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April 4, 2009 – Burra Katha by Sai Students

The Burra Katha is a traditional narrative form in Andhra Pradesh, popular in the villages on festivals and other occasions. The troupe consists of one main performer and two co-performers. Burra is referred to ‘Tambura’, a musical instrument with a hallow shell and attached strings. ‘Katha’ means story. The main storyteller (called as Kathakudu) narrates the story. He plays Tambura and dances to music. He also wears a metal ring called as andelu on his right thumb, holds another ring in his other hand, and adds more music by colliding them frequently. The co-performers play gummeta (also called as dakki or budike), earthen drums with two heads. All three or only the kathakadu wears anklets (also called as gejjelu), which add even more music when they dance. The performer on the right side is the hasyaka (means joker) and cracks satires and jokes. The left side performer (called as the rajakiya, means politician) acts as a person who knows worldly ways and talks about politics and social issues. The main performer and co-performers constantly address each other. This art form was instrumental in arousing nationalist feelings during the Indian independence movement and is a very effective communication tool. However, it was a dying art form as patronage was in acute scarcity in this technological era. That was when Swami stepped in and resurrected it!

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The Burra Katha narrative form, resurrected by Swami
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Today, it flourishes in Prasanthi Nilayam with at least annual or bi annual performances in front of an international audience who enjoy it along with Swami. And the day after Rama Navami happened to become another day in which Swami decided to permit the students from the University to stage a Burrakatha programme. It was shortly after 5:00 p.m. as the bhajans began and Swami arrived for darshan. He moved into the interview room and on His way out, went into the Bhajan Hall. The three participants for the Burrakatha were seated and Swami spoke to them, checking their costumes too in the process. He blessed them and moved out on to the stage. Halting the ongoing bhajans, he called the trio to start their performance. The Burrakatha had been entitled, "Yugavatara".

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Swami meets the Burra Katha performers backstage
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The boys in full flow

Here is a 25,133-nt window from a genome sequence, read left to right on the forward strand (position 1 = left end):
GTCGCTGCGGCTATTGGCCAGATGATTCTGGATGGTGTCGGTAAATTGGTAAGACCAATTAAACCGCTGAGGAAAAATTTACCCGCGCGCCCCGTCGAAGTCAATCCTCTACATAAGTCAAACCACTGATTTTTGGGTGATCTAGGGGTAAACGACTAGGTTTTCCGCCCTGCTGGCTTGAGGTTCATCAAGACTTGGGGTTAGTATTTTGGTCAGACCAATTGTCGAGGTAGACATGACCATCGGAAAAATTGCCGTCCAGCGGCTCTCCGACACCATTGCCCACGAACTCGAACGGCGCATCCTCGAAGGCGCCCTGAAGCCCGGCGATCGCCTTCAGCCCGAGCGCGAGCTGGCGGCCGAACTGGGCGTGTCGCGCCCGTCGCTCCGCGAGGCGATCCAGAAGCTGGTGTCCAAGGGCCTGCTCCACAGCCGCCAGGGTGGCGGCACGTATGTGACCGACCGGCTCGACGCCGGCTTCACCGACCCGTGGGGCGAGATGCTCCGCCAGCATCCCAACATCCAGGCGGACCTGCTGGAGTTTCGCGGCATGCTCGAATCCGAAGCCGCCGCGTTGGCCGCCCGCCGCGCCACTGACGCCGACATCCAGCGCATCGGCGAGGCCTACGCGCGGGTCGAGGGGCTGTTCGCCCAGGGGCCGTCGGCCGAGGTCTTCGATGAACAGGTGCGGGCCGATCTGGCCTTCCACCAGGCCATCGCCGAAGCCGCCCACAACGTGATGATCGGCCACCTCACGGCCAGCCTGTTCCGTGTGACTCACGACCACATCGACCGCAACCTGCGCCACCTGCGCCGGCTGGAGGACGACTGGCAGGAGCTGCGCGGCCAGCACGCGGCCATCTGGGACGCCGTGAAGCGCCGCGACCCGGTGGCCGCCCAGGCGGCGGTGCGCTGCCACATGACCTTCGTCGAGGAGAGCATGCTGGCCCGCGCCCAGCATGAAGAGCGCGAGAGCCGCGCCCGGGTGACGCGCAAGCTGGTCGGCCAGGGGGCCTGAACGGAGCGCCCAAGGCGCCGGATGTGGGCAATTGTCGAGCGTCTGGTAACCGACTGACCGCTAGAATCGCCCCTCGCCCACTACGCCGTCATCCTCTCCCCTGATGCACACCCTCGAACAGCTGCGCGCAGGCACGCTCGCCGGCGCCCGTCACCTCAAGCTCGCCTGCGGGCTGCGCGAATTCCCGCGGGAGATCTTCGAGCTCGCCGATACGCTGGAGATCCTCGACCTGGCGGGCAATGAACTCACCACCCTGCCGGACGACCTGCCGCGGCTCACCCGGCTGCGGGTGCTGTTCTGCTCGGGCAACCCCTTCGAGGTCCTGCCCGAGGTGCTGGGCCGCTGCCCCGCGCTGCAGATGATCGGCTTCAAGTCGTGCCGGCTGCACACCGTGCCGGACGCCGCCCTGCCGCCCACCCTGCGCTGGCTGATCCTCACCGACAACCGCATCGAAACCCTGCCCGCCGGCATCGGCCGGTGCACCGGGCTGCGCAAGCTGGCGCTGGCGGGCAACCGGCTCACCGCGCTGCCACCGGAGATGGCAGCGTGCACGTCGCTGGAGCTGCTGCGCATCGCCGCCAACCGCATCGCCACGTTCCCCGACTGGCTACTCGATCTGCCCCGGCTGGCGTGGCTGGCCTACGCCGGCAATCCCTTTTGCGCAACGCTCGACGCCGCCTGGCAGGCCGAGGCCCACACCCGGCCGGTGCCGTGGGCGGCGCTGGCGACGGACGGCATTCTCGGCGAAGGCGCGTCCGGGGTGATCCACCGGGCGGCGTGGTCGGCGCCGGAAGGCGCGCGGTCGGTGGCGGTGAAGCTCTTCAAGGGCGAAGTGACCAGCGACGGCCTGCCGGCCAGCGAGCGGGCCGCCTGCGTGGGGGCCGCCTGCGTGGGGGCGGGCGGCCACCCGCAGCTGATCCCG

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As soon as the “Ganesha Vandana” was done, in traditional style, three students came and garlanded the performers. Then, the narrative started with the Lord's promise to incarnate whenever the situation on earth deteriorates. The theme was based on the massive and magnificent service projects that Swami had executed so selflessly and efficiently. So naturally, it derived its inspiration from the three boons of mother Eshwarammma. As the dialogues and songs went on, orchestrated and sequenced beautifully, Swami seemed so moved. Lost in the nostalgia of the memories of Grihamammayi (mother of the body), Swami almost had tears welling in His eyes! Just listening to His glories and stories was an inspiring experience. The hasyaka performed his role beautifully, eliciting peals of laughter from both, the audience and Swami, with his clever and apparently innocent queries about the modern times. The finale was a bhajan that Swami had asked for an encore when it had originally been sung by the students' teacher in his Burrakatha, in front of Swami years ago! Everyone joined in the singing and clapping that the bhajan elicited. The whole performance lasted about 50 minutes and it concluded with thunderous appreciative applause from the audience.

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The traditional garlanding of the performers
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The Lord was most pleased
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Swami called the three students onstage and blessed them with padanamaskar. He also blessed their teacher. Group pictures were taken after which Swami received aarthi.

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The joyful group photo
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- Heart2Heart Team

 


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Vol 7 Issue 05 - MAY 2009
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